Timothy is a full time patient at the school, and while he may be a mannequin, he's about as close to human as they come.
"You can take his blood pressure manually. He has pulses in all the right places," says Jonah Kronenberger, the simulation technician.
It's a new tool for nursing students, preparing them before they ever get to the hospital.
"If you do something wrong, basically anything that would affect a human is going to affect this guy," says Kronenberger.
And mistakes are just what students need to see.
"If nothing goes wrong, then you haven't learned anything from this experience. Something is going to go wrong, but this is a great place for it to go wrong because no one is going to lose their life or limb," Kronenberger says.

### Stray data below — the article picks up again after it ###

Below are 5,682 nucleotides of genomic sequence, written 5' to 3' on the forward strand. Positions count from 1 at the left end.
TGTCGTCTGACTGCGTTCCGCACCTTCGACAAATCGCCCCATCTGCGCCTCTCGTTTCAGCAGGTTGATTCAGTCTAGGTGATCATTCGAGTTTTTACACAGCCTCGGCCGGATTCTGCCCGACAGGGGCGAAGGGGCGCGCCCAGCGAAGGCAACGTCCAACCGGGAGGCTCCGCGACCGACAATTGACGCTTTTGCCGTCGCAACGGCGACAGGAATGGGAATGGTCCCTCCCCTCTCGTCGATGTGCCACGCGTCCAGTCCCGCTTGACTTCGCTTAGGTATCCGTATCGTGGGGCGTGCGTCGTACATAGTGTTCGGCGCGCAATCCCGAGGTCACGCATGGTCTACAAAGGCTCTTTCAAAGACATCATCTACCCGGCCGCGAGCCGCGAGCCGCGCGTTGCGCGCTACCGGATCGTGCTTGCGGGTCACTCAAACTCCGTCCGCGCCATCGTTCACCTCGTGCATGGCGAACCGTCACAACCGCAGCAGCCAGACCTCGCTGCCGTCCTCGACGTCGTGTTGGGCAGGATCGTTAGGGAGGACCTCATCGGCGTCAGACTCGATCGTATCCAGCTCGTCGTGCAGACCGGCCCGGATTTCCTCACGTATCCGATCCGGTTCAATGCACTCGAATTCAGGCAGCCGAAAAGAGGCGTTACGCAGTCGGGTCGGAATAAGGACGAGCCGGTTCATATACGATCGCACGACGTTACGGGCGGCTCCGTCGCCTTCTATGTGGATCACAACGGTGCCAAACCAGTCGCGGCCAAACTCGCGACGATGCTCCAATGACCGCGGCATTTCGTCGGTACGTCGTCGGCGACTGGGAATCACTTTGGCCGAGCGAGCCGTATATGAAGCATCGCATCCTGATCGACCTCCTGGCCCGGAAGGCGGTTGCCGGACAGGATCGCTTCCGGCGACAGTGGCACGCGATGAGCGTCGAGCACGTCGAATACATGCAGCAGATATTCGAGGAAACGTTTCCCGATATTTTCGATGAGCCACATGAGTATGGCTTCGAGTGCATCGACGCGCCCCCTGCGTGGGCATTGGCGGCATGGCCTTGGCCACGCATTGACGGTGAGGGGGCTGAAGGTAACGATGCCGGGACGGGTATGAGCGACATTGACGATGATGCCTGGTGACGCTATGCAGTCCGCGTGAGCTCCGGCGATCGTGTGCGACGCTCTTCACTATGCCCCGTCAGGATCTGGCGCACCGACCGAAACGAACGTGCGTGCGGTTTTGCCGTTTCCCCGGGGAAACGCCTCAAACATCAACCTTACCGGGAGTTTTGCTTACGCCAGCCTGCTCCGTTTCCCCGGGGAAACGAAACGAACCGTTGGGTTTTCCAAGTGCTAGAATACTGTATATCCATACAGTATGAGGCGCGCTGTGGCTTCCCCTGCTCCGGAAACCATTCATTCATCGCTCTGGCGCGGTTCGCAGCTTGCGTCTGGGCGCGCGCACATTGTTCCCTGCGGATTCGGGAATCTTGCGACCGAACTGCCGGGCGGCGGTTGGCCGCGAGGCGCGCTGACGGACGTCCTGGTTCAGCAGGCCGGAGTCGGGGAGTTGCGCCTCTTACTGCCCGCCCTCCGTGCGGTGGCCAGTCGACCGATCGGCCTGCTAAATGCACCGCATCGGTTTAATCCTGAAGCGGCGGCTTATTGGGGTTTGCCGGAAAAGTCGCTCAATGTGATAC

"This is really a new generation of what mannequins would be like in the lab," says Dr. Pegge Bell, the Director of the Eleanor Mann School of Nursing at the University of Arkansas.
Before, these high-tech mannequins, it was all about text books and dummies.
"It was just a tool that laid there in the bed we didn't really give students the chance of dealing with a quasi-live patient," says Bell.
But Timothy is taking nursing schools across the nation to a whole new level.
"Here they are the ones making the decisions they are in the spotlight making the calls."
Dr. Bell says the University of Arkansas is one of only two facilities in the state that have mannequins that are this high tech. The other simulation lab is located at UAMS in Little Rock.